During a small tour in the US, where, for the first time, he witnesses the wonders of movies, Chaplin receives an offer to appear in a movie. The instant he arrives in Hollywood, Chaplin knows he has found his destination. Awestruck, he watches people making movies and works hard to build his own skills and reputation. He invents the character of the Tramp along the way, and soon enough, Charles Chaplin is the most famous actor in the world, making fortunes writing, producing, directing, and starring in his own films. He decides to bring his brother to Hollywood, and makes him his manager and head of his newly founded studio. Later in his career, he also brings his mother from England to California to ensure that she too could benefit from his good fortune.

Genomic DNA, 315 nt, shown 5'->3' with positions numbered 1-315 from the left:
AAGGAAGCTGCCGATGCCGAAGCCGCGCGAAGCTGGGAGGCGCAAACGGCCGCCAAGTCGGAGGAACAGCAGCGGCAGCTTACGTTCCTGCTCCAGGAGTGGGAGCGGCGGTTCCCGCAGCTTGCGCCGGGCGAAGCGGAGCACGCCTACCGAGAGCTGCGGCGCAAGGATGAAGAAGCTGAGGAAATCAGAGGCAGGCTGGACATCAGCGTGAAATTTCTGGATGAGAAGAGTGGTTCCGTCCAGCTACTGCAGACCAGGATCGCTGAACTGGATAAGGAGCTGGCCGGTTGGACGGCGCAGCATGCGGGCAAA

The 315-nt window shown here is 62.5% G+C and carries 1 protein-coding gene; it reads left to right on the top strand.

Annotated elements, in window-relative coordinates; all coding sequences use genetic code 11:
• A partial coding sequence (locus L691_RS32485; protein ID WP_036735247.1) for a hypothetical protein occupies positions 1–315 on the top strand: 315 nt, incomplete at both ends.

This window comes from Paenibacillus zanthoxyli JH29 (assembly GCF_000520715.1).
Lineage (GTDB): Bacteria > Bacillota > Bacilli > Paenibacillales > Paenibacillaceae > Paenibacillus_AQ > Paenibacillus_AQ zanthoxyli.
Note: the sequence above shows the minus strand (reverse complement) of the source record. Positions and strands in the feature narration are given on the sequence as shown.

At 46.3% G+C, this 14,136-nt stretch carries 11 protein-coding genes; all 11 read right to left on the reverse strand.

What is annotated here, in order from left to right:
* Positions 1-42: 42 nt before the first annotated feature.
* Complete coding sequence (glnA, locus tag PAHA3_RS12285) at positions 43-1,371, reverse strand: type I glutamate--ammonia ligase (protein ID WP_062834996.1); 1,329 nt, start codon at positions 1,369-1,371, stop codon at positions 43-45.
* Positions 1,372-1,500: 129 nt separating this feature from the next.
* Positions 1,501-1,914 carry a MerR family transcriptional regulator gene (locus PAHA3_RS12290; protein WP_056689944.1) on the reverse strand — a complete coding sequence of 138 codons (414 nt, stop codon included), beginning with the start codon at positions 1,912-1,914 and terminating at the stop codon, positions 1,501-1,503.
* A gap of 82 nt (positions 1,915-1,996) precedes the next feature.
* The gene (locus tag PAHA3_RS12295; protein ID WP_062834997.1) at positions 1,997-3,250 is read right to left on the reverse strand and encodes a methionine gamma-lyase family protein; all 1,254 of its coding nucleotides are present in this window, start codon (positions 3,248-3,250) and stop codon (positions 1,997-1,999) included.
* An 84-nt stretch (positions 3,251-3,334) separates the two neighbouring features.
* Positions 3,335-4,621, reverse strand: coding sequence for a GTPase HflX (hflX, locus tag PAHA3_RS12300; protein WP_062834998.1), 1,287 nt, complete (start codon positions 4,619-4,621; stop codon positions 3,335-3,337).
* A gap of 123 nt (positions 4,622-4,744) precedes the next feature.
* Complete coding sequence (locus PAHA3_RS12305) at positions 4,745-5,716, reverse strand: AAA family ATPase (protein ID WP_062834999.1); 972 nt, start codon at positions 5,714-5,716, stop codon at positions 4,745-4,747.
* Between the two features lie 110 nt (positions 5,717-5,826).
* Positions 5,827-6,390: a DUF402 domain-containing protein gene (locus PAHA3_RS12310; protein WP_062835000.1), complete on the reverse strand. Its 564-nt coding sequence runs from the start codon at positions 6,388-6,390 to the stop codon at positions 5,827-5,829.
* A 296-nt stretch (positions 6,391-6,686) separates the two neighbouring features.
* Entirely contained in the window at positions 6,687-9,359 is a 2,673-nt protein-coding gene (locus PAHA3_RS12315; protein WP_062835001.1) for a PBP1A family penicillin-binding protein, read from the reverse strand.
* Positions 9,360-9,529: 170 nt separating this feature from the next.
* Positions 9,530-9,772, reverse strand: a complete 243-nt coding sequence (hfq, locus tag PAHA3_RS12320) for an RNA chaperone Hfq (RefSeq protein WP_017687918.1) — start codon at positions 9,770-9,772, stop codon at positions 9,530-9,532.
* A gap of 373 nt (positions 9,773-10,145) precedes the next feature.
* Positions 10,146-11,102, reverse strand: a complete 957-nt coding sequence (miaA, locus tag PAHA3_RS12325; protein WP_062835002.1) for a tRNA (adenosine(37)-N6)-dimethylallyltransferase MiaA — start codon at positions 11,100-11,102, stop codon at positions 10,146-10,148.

Despite the stellar success of Charlie Chaplin, and his complete dedication to this work, his private life was in a constant turmoil. Openly criticizing the system and narrow-minded petty officials, he soon earns the immediate attention of J. Edgar Hoover, the head of the FBI. Hoover eventually devotes his whole life to bringing Chaplin down, simply because Hoover was afraid of Chaplin's supposedly subversive works, viewing the Tramp as a Communist. Nothing could have been further from the truth, however, as Chaplin was a humanist to the core, caring more for other people than for himself. Still, his inordinate liking for beautiful women caused more headlines than he liked. Going through multiple dysfunctional marriages, Chaplin was always on the lookout for the woman he truly loved, with only a few people, such as his brother and his long-time friend Douglas Fairbanks, giving him support in his private life.